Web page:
You can call it bivocational ministry, two- or dual-career ministry, tentmaking, conjoint ministry, multi-focused ministry or something else. Yet when referring to the commitment of a majority of people in Christian ministry, one or more of these titles fit.
Full-time ministry—if by this you are referring to a role where a person in a congregation or some other position within the Christian world has only one employed, full-time role—is something held by a minority of people in Christian ministry.
Jack was the bivocational pastor of the church I attended in Pennsylvania when that congregation licensed me to ministry as a step toward my ordination. Dale was the bivocational national leader for bivocational ministries among Baptists. Glenn was the bivocational pastor who led the search committee that nominated me to lead the statewide missions efforts for Baptists in South Carolina.
These are only three of the thousands of bivocational ministers I have encountered during my life, but they certainly are three who contributed significantly to my life and ministry. They were leaders whose bivocational ministry was a thing of great beauty.
Pastors are not the only ministers who serve bivocationally. Music ministers, worship ministers, campus pastors, senior-adult ministers, youth ministers, children’s ministers, Christian-education ministers, recreation minsters, family-life ministers, pastoral-care ministers, organists/pianists and church planters are just a few of the other congregational ministry roles served by bivocational ministers. Can you name others?
Full-time ministers are not the norm
More than 80 percent of the people who serve in ministry roles do so bivocationally. When the spectrum of Christian ministry is considered, the majority of the people serving congregations in the role of minister do so bivocationally. Bivocational ministry is the norm. It is a thing of great beauty.
Some bivocational ministers would prefer to serve in their ministry role full-time; some would not. Bivocational ministers are not ministers part of the week. They always are ministers who focus a portion of their week on direct ministry engagement.
Some denominational cultures do not make intentional room for bivocational ministers. Some do. When there is less focus on a professional, degree-holding clergy or a centralized ordination process, more bivocational minsters serve in the affiliated congregations. Other denominational cultures either state or imply real clergy are full-time. But again, this is not the norm. The decentralized grassroots ordination movements are growing, and the centralized ordination systems are not.
The case for bivocational ministry
A great case can be made for bivocational ministry. Here are a few observations. Perhaps you have others:
- Bivocational ministers often are as highly educated as full-time ministers. Their degrees may not always be from a seminary, school of theology or divinity school, but their education may provide them with specialized skills and great leadership knowledge.
- The vocational roles of bivocational ministers outside local congregational ministry often are of exceptional value and responsibility in the community. I recall a university president who was a bivocational minister. I often encounter exceptional leaders in the marketplace who serve in a bivocational ministry role.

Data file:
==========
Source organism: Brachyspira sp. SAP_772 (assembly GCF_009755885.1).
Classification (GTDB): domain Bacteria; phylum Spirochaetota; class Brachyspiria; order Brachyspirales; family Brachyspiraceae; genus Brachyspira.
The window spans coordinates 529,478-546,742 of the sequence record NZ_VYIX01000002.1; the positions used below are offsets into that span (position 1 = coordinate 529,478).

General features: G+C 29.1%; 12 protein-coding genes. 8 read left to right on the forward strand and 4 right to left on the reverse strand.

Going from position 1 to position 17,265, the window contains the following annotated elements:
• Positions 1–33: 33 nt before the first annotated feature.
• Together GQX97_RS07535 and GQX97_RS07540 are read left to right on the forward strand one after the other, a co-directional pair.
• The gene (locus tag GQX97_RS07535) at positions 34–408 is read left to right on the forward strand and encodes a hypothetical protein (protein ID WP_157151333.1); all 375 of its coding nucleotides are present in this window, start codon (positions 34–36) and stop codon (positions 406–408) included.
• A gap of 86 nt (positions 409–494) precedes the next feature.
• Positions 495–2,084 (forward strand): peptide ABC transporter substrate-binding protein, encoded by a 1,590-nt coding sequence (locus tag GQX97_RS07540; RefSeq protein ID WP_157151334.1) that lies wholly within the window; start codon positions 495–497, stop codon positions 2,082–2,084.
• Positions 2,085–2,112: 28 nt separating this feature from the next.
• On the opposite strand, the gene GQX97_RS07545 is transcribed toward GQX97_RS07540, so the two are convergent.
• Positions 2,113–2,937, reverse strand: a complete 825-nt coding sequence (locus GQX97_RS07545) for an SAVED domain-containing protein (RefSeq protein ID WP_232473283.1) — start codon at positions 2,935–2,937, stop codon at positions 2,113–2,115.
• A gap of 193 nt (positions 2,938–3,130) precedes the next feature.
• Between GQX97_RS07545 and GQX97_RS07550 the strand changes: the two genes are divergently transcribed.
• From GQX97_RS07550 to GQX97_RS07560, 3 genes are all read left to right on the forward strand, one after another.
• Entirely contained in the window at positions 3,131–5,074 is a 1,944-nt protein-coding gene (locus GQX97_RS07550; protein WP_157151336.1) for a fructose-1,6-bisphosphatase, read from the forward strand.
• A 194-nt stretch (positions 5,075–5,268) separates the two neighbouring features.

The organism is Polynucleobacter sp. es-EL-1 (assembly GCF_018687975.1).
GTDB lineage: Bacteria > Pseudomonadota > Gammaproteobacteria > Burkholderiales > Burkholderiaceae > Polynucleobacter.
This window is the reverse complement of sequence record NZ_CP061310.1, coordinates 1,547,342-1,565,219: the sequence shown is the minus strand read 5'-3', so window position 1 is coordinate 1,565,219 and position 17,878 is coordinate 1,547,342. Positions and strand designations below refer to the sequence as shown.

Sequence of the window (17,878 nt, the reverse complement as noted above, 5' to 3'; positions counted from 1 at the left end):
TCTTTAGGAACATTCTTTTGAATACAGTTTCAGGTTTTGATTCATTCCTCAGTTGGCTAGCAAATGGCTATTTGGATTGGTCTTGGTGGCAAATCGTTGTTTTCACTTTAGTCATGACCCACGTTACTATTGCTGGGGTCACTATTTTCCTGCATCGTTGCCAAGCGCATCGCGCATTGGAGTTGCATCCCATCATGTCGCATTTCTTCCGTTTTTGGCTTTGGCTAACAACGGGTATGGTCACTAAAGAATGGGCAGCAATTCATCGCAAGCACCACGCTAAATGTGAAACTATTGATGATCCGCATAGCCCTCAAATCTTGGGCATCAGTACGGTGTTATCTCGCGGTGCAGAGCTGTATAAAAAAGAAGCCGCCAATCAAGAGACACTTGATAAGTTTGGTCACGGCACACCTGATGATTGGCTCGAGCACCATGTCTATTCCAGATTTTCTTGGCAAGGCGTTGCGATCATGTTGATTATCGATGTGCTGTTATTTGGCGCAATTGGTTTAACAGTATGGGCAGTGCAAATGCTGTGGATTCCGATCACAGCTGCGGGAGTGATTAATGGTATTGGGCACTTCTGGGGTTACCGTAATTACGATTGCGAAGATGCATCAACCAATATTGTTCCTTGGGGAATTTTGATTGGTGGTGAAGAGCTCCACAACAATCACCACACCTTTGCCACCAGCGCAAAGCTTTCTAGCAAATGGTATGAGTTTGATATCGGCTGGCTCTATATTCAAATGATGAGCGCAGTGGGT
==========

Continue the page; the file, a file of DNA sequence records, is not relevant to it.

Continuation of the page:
- Many congregations under 135 in average weekly attendance cannot afford the full financial support of a full-time pastor. If they have a full-time pastor, they may be depending on the pastor’s spouse to maintain significant employment to support the pastor’s household. That is fine if the spouse desires to pursue a career. Many of these congregations might be served better by a bivocational pastor.
- Even congregations larger than 135 in attendance might be served best by a bivocational pastor. If the congregational members are generous givers, it is possible three bivocational ministers can be called and employed by the congregation for the price of a full-time pastor’s salary package. They can offer multiple-staff congregations a diverse ministry leadership team with a variety of gifts, skill and preferences.
- Bivocational ministers who serve in the marketplace have regular connection with various nonchurched people and are able to help laypeople learn how to connect with nonchurched people. Congregations, and even pastors, easily become too insulated from pre-Christian, unchurched, under-churched and dechurched people. They often are looking for ways in which they can connect with people who need the benefits of connection with a Christian congregation.
- When congregations are served by bivocational pastors and other ministers, they must create a culture where laypeople step up to serve throughout the congregation. This is a great asset for the spiritual and leadership development of laity. It also keeps the congregation from developing a pastor-dependent culture.
George Bullard is president of The Columbia Partnership, general secretary of the North American Baptist Fellowship of the Baptist World Alliance and senior editor of TCP Books. Contact him at GBullard@TheColumbiaPartnership.org or (803) 622-0923. His column was posted on Baptist News Global’s Perspectives website.